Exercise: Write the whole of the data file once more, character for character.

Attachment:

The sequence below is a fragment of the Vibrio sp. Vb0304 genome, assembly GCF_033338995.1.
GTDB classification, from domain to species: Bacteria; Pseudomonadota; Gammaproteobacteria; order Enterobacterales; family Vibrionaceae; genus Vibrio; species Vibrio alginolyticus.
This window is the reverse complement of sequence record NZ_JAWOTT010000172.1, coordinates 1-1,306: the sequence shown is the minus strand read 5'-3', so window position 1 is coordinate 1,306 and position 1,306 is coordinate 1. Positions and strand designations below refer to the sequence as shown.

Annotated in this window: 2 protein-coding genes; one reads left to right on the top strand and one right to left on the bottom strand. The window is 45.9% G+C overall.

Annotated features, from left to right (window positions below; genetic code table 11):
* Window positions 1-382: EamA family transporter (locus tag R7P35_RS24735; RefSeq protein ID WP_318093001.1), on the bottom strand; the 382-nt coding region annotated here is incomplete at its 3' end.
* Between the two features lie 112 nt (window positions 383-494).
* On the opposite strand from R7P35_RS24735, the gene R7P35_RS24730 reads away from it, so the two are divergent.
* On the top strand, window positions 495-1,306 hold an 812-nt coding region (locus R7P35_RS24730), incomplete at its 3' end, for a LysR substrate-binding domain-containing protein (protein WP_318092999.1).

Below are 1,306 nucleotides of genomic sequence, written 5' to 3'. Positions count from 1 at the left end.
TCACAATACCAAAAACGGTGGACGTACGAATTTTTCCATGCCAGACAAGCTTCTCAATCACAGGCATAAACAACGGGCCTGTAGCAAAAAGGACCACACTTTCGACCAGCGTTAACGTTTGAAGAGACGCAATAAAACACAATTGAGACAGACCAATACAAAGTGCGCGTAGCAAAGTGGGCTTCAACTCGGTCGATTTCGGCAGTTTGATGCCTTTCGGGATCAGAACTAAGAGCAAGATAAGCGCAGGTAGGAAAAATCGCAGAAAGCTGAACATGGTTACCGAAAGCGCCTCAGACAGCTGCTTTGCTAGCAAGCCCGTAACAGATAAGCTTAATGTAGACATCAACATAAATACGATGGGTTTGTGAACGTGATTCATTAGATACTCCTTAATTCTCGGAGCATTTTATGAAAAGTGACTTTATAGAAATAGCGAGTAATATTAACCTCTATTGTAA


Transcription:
The sequence below is a fragment of the Vibrio sp. Vb0304 genome, assembly GCF_033338995.1.
GTDB classification, from domain to species: Bacteria; Pseudomonadota; Gammaproteobacteria; order Enterobacterales; family Vibrionaceae; genus Vibrio; species Vibrio alginolyticus.
This window is the reverse complement of sequence record NZ_JAWOTT010000172.1, coordinates 1-1,306: the sequence shown is the minus strand read 5'-3', so window position 1 is coordinate 1,306 and position 1,306 is coordinate 1. Positions and strand designations below refer to the sequence as shown.

Annotated in this window: 2 protein-coding genes; one reads left to right on the top strand and one right to left on the bottom strand. The window is 45.9% G+C overall.

Annotated features, from left to right (window positions below; genetic code table 11):
* Window positions 1-382: EamA family transporter (locus tag R7P35_RS24735; RefSeq protein ID WP_318093001.1), on the bottom strand; the 382-nt coding region annotated here is incomplete at its 3' end.
* Between the two features lie 112 nt (window positions 383-494).
* On the opposite strand from R7P35_RS24735, the gene R7P35_RS24730 reads away from it, so the two are divergent.
* On the top strand, window positions 495-1,306 hold an 812-nt coding region (locus R7P35_RS24730), incomplete at its 3' end, for a LysR substrate-binding domain-containing protein (protein WP_318092999.1).

Below are 1,306 nucleotides of genomic sequence, written 5' to 3'. Positions count from 1 at the left end.
TCACAATACCAAAAACGGTGGACGTACGAATTTTTCCATGCCAGACAAGCTTCTCAATCACAGGCATAAACAACGGGCCTGTAGCAAAAAGGACCACACTTTCGACCAGCGTTAACGTTTGAAGAGACGCAATAAAACACAATTGAGACAGACCAATACAAAGTGCGCGTAGCAAAGTGGGCTTCAACTCGGTCGATTTCGGCAGTTTGATGCCTTTCGGGATCAGAACTAAGAGCAAGATAAGCGCAGGTAGGAAAAATCGCAGAAAGCTGAACATGGTTACCGAAAGCGCCTCAGACAGCTGCTTTGCTAGCAAGCCCGTAACAGATAAGCTTAATGTAGACATCAACATAAATACGATGGGTTTGTGAACGTGATTCATTAGATACTCCTTAATTCTCGGAGCATTTTATGAAAAGTGACTTTATAGAAATAGCGAGTAATATTAACCTCTATTGTAA